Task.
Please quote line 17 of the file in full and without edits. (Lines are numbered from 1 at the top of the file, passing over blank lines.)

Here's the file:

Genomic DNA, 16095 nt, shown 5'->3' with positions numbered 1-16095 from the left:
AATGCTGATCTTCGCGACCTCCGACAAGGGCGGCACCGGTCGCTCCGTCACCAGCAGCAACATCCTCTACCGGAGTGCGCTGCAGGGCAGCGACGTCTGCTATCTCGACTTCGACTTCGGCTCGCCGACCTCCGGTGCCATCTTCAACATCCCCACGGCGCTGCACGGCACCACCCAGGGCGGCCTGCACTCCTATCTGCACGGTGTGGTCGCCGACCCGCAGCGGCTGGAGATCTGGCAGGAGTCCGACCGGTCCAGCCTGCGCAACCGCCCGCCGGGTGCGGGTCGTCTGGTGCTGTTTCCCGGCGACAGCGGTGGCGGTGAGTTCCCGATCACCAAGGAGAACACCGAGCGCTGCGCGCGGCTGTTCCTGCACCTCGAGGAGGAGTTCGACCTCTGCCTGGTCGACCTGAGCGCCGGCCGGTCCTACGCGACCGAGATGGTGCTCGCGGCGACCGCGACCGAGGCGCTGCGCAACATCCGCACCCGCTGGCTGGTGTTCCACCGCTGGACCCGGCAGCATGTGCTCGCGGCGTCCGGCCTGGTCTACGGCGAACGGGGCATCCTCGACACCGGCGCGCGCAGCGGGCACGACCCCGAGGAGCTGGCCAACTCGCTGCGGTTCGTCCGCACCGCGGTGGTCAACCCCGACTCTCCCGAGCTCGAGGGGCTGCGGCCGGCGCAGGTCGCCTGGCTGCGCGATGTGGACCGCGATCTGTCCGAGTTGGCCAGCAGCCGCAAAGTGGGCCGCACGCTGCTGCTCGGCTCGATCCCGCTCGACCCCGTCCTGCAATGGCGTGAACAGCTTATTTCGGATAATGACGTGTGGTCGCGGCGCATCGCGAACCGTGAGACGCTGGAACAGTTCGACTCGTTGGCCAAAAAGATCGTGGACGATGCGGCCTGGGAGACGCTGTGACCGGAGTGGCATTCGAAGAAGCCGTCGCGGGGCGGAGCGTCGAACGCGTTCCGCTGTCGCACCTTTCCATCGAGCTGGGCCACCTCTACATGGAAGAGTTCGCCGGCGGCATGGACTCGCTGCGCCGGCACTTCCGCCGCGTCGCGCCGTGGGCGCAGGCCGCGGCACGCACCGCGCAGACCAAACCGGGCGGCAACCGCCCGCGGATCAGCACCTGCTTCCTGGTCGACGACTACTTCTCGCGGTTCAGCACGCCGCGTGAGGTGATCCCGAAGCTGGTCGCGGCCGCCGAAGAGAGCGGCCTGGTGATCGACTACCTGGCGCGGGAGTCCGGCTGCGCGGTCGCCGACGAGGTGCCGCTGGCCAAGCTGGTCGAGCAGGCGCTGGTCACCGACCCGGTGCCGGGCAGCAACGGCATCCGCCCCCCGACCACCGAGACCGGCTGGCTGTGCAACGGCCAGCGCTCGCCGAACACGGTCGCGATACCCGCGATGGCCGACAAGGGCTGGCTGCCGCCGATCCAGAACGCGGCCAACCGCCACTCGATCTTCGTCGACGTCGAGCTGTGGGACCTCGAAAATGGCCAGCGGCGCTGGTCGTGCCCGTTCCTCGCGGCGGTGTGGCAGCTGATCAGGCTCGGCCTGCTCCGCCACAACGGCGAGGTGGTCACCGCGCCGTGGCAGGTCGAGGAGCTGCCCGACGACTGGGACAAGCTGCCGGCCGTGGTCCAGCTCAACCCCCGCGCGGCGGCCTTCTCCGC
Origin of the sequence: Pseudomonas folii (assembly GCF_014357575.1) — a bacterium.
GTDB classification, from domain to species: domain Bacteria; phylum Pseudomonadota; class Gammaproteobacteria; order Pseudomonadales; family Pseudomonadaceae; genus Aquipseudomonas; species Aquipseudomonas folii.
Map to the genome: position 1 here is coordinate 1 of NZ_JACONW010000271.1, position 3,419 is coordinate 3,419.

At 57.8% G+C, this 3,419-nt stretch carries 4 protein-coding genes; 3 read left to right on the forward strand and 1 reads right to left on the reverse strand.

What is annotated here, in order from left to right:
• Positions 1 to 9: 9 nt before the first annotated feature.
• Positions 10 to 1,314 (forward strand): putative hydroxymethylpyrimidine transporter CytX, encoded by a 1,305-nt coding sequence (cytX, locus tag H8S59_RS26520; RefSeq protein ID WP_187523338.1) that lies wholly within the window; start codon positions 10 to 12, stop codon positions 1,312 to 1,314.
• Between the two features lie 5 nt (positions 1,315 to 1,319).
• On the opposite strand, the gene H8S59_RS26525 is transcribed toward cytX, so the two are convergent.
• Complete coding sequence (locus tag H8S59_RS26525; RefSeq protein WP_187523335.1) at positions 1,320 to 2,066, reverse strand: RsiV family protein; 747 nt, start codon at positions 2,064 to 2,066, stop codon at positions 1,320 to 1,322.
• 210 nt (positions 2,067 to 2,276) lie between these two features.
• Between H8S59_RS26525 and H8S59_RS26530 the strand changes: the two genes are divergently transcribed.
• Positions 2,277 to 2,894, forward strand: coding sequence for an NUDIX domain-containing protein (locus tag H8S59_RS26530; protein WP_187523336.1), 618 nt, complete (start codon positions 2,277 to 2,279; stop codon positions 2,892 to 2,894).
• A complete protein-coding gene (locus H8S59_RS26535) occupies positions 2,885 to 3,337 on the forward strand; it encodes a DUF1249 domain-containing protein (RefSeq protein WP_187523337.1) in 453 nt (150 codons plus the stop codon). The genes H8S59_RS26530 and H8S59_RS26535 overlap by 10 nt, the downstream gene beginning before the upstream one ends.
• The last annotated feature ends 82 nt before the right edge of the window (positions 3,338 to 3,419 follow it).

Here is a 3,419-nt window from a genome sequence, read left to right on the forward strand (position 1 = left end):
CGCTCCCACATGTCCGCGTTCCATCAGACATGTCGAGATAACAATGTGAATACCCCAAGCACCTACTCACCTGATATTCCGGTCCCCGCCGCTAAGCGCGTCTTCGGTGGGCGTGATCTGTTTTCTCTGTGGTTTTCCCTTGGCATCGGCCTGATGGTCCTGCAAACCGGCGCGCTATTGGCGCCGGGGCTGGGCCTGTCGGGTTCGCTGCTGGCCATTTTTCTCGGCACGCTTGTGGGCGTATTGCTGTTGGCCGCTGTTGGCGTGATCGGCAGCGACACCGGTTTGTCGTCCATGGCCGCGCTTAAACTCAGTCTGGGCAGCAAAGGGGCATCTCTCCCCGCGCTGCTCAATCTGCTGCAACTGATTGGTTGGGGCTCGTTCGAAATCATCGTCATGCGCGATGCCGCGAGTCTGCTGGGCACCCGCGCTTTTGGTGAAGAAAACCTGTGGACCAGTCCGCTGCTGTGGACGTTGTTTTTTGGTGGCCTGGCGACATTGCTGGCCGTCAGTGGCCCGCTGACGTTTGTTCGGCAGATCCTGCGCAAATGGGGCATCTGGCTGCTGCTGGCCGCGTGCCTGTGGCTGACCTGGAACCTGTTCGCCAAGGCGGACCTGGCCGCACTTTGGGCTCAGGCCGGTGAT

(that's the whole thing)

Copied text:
• The last annotated feature ends 82 nt before the right edge of the window (positions 3,338 to 3,419 follow it).